Sunday, August 27, 2000
Women's quest for capital rocky road
By Susan G. Strother
The Orlando Sentinel
Kirstie Chadwick's most successful introduction to a venture capitalist went something like this: She stalked the guy in a friendly way, mind you as he pingponged across a conference room after a speech.
Finally cornering him, she made her sales pitch the one shot she had to pique his interest. Luckily for her, it worked. Phone calls and meetings followed, and Ms. Chadwick ended up with $1.5 million from the venture capitalist and a second investor.
I was like a puppy dog, recalled Ms. Chadwick, president of DigitalOwl.com, an Orlando, Fla., company that sells software to protect copyrighted material. You follow someone around until you get a break, and then you have 30 seconds.
Develop a solid business plan. |
Become an expert at describing the company and product.
Hire a strong management team.
Network to meet potential partners.
Understand that taking on outside investors means giving up some control of the company.
Be persistent. Survey showed women who obtained outside funding had contacted an average of 15 groups, while those still seeking money had spoken to 11.
Check out these Web sites: www.garage.com, www.ventureone.com, www.redherring.com and www.ivillage.com.
The quest for venture capital isn't easy and it's particularly difficult for female entrepreneurs. Venture money is go-go juice. It can push a business over the top, providing cash needed to launch a marketing campaign, conduct research or otherwise go from shoe box to big box.
But a recent study by the National Foundation for Women Business Owners found that women hardly register on the screen of venture-capital companies.
Women own about 40 percent of U.S. firms, yet they receive only between 2 percent and 5 percent of the venture capital money meted out each year, the Washington, D.C., organization found. By any measure, the organization found, entrepreneurs such as Ms. Chadwick are in the minority.
What gives? The usual suspects, in part. Most venture capitalists are men, and they tend to invest in male-owned businesses. There's also a lack of networking: Women don't have the venture-capital connections their male counterparts share. Women also are more likely to open softer businesses that are not as attractive to outside investors.
But there's another factor at work here. Interestingly, the survey found, most women didn't want venture money. Only 11 percent of the female business owners in the survey had either received venture capital (6 percent) or had sought it (5 percent).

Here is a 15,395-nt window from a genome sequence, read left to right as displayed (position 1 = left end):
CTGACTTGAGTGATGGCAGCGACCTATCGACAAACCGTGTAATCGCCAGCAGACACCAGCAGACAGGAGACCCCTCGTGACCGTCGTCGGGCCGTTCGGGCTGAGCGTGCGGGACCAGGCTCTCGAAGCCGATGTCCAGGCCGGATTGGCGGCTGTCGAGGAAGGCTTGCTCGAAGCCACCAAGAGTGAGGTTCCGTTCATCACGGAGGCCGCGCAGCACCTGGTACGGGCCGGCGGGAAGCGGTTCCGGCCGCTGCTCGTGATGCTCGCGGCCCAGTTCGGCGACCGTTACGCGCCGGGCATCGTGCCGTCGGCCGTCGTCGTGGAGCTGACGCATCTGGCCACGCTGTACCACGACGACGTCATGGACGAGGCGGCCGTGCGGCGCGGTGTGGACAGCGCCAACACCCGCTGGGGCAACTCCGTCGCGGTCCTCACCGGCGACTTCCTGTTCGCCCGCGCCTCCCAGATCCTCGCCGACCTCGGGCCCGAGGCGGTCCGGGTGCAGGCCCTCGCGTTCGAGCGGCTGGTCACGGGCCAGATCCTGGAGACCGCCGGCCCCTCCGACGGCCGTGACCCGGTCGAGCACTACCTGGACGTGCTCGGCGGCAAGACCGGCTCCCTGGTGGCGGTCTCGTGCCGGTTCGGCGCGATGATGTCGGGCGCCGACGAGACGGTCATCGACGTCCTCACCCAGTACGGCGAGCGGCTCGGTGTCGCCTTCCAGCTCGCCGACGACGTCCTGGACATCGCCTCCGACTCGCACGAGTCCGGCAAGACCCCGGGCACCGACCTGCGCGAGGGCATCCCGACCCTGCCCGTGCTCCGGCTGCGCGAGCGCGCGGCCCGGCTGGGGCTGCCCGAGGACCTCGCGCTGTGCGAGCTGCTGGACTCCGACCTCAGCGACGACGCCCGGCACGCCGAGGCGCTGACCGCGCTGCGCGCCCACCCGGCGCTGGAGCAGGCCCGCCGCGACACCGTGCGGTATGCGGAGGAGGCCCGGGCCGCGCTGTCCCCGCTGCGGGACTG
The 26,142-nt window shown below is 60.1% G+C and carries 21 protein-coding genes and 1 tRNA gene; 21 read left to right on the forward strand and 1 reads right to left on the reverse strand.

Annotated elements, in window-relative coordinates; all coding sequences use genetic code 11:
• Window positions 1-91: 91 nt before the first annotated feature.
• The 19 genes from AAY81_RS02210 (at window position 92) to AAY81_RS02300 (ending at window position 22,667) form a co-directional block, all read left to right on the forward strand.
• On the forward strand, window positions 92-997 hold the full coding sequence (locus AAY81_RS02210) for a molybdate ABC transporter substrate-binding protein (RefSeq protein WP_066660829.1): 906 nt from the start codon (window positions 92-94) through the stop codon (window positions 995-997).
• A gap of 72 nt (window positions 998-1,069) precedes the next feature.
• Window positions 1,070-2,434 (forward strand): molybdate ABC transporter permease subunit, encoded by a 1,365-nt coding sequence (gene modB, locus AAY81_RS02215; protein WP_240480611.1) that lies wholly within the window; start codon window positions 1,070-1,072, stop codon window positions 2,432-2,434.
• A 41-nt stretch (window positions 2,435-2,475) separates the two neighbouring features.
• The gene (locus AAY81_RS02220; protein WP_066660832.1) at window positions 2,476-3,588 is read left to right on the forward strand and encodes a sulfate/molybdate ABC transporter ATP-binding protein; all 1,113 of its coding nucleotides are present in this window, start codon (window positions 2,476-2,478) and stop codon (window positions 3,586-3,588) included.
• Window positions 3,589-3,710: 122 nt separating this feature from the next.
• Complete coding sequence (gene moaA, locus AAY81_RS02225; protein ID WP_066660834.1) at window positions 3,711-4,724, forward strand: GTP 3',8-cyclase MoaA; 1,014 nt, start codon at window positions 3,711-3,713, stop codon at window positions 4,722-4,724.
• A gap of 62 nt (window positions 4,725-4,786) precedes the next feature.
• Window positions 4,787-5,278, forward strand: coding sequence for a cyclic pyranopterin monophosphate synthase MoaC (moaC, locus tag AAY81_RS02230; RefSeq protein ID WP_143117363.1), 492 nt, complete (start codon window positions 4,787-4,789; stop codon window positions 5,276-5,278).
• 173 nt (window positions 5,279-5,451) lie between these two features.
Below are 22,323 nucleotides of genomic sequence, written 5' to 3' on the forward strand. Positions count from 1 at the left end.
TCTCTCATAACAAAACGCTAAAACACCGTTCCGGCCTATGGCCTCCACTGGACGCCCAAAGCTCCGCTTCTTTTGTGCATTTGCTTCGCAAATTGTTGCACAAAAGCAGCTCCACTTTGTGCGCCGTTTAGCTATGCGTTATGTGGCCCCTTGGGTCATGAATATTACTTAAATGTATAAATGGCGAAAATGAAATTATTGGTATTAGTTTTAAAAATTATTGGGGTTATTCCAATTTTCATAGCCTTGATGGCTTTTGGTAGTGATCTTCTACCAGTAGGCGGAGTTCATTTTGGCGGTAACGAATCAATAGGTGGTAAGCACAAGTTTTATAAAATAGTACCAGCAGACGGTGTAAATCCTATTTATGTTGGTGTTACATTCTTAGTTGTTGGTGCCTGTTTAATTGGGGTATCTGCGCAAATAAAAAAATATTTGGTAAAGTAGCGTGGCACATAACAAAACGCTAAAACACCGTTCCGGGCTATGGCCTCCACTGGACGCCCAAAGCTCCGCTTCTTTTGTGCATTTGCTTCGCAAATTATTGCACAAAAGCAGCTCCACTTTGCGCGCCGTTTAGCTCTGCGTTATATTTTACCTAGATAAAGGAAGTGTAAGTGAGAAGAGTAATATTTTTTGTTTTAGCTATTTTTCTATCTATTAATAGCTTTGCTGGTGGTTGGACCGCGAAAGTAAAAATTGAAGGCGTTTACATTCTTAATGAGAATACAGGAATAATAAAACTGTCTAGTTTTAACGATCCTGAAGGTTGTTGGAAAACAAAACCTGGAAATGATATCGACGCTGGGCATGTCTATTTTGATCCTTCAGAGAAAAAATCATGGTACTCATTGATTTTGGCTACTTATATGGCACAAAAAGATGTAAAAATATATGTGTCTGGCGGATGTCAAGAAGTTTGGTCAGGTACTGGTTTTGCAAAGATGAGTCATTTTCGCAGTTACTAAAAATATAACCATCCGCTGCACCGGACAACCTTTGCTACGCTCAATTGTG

Even though outside investment is a key way to expand quickly, the majority of women weren't interested. They preferred to pay for expansion the old-fashioned way, with dollars generated from the business.
Everything we have wanted to do we have been able to afford internally, said Sharon Wolford, founder of Carley Corp., a 10-year-old Orlando company that does software training. Its sales last year were about $10 million. I started with $15,000 of savings, she said, and that basically bought me a couple of computers.
Additionally, there's a downside to venture capital that Ms. Wolford and many women surveyed were unwilling to accept. Chiefly, entrepreneurs must be willing to give up some share of ownership or control of their business in exchange for the outside investment.
That's the quid pro quo of the venture game. At DigitalOwl, outside investors now own about 40 percent of the year-old company. Ms. Chadwick admits that has been a little difficult to accept.
It's a scary thing to give up some control. It's your baby, she said.
Even so, she's looking for second-round financing, somewhere between $6 million and $12 million, that she'll use to beef up sales and marketing and add employees. That will mean giving up even more of the firm that she and partner Robin Phelps have built.
We have had to do a lot of soul searching, Ms. Chadwick said.
Relinquishing control may be especially hard for women business owners, experts said. That's because many of them have felt a lack of control and opportunity in their careers when they've worked for others.
The depth of their unwillingness to give up anything was clear in the survey. Forty-eight percent of the women said they would not part with any piece of their business in exchange for an investment.
The problem, of course, is that without venture capital, women-owned businesses will find it more difficult to grow to the same size as their male-owned counterparts.
A business can only grow so big without outside investors, said Bruce Rosenthal, a spokesman for the National Foundation for Women Business Owners. It basically comes down to a trade-off.
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